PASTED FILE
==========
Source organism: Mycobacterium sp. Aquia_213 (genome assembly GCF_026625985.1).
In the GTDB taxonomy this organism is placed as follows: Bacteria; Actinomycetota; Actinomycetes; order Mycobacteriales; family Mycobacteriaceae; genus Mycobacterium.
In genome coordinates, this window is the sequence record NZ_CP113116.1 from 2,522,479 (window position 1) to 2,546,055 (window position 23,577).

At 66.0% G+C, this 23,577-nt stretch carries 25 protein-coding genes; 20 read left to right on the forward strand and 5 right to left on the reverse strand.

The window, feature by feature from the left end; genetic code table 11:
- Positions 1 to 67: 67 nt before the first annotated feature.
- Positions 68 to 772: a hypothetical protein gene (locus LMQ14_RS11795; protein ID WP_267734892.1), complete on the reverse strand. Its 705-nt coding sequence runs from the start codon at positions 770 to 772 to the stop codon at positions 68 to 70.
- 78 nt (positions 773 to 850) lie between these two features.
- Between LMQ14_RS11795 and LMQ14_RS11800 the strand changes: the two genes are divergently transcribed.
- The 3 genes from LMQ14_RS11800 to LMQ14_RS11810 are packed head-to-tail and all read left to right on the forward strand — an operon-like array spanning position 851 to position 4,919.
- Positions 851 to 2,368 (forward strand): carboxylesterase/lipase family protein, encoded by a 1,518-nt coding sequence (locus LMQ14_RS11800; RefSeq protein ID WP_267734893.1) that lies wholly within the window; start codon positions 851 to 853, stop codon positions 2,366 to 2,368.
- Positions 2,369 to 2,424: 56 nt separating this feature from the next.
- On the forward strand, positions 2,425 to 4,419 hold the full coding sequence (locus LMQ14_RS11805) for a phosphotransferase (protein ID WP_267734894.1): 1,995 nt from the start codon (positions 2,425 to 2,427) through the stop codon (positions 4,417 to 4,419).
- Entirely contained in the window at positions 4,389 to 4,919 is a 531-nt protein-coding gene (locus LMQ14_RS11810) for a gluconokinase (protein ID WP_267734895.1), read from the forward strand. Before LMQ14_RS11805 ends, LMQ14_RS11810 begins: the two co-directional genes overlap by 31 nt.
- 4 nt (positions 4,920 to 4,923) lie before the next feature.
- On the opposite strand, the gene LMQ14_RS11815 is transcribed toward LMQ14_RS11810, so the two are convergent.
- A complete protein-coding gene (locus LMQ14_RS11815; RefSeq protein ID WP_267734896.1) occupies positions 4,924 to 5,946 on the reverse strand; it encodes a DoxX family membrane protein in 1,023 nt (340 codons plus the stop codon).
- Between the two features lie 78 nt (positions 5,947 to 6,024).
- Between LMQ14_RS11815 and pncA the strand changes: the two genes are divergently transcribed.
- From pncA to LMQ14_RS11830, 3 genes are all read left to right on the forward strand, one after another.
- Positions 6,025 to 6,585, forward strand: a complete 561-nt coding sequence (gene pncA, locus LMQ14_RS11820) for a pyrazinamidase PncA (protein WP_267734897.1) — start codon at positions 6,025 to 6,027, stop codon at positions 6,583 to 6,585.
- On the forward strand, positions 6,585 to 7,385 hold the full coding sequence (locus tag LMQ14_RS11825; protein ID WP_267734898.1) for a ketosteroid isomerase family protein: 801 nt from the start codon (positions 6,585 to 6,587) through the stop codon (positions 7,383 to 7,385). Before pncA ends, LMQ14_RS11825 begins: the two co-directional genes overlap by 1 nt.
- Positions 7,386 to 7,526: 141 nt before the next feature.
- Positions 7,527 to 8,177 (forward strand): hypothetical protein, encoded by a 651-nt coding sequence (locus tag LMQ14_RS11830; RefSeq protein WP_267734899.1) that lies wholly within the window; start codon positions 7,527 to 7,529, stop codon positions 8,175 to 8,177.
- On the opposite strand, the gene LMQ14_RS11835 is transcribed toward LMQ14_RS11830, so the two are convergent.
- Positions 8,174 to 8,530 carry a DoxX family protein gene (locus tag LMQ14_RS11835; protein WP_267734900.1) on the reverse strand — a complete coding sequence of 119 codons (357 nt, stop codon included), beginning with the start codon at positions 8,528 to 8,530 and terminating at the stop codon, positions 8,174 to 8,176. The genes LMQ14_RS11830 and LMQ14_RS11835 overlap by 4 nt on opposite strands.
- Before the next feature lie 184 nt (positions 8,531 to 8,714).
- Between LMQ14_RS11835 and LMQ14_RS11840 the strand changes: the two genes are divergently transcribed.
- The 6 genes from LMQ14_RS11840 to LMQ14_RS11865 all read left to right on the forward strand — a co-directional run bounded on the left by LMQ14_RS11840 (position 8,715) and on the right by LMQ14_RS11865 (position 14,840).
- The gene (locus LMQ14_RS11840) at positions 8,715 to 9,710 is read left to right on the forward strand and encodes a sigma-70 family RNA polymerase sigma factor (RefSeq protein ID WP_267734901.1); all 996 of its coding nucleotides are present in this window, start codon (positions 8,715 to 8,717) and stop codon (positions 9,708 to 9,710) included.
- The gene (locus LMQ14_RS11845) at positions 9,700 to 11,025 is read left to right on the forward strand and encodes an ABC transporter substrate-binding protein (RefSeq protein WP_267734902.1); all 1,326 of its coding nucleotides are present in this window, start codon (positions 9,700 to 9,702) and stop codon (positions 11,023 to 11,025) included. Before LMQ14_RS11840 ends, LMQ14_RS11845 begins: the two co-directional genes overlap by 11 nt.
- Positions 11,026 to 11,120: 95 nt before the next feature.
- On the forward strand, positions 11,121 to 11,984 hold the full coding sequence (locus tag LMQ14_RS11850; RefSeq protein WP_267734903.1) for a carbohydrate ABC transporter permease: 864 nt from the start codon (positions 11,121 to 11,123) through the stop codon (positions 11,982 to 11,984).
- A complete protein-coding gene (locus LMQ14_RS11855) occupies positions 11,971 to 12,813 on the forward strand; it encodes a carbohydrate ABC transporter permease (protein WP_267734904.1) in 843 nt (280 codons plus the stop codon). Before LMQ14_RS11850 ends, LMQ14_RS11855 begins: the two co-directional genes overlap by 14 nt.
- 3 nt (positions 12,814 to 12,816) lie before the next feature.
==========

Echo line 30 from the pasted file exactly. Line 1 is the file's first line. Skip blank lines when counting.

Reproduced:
- The gene (locus LMQ14_RS11840) at positions 8,715 to 9,710 is read left to right on the forward strand and encodes a sigma-70 family RNA polymerase sigma factor (RefSeq protein ID WP_267734901.1); all 996 of its coding nucleotides are present in this window, start codon (positions 8,715 to 8,717) and stop codon (positions 9,708 to 9,710) included.